While the specification concludes with claims defining the features of the invention that are regarded as novel, it is believed that the invention will be better understood from a consideration of the following description in conjunction with the drawing figures, in which like reference numerals are carried forward.
Referring now to FIG. 1, there is illustrated therein a front plan view of an organic electroluminescent display device (10) having a first display region 12 for displaying static, unchanging information, such as icon information, and a second display region 14 for displaying varying information. The first and second display regions are integrally formed in a single display device. The first display region 12, as illustrated in FIG. 1, is disposed about a portion of the periphery of the display device 10, and includes at least one and preferably a plurality of icon displays 16, 18, 20, 22, 24, 26, 30, 32, 34, 36, 38, and 40. The information displayed by the icons (either color or monochromatic) 16-40 is substantially static or non-varying, except to the extent that the icon may either be illuminated or not illuminated. The information displayed by said display icons is in the nature of that described hereinabove, examples of which include, for example, but are not limited to, signal strength, on-off, battery life indicator, power indicator, signal strength, and combinations thereof. Each display icon 16-40 is comprised of one or more discrete display pixels which may be illuminated or dimmed in a manner well known to those of ordinary skill in the art.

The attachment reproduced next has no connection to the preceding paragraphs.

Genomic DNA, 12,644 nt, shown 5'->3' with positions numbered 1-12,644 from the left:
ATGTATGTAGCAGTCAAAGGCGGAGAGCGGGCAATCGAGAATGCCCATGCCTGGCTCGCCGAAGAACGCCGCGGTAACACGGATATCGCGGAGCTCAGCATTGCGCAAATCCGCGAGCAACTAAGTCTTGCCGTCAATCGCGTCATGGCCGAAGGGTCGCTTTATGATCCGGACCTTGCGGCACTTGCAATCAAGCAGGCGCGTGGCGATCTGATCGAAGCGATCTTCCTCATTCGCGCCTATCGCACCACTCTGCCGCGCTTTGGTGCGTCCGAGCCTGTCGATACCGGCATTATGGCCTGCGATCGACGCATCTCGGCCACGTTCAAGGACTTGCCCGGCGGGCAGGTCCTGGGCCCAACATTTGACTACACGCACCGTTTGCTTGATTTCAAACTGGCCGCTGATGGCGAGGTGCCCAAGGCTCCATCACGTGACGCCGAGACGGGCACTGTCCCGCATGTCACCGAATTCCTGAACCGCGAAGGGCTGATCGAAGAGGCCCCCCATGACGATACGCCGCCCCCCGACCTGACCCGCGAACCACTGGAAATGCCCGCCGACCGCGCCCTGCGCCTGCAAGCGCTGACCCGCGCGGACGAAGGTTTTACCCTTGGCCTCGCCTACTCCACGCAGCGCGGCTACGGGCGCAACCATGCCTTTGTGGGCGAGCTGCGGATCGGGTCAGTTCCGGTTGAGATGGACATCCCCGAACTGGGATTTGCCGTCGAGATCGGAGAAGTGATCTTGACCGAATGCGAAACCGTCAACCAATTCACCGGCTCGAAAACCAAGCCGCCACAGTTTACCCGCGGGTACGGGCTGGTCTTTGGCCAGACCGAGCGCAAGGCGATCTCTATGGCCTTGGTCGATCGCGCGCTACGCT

The second display region 14 is, by contrast, adapted to display information which varies, such as alpha numeric information or video information. In this regard, the second region is fabricated of a plurality of display picture elements or pixels, arranged in an x by y matrix, and in sufficient number and density so as to provide a substantially video speed information display module.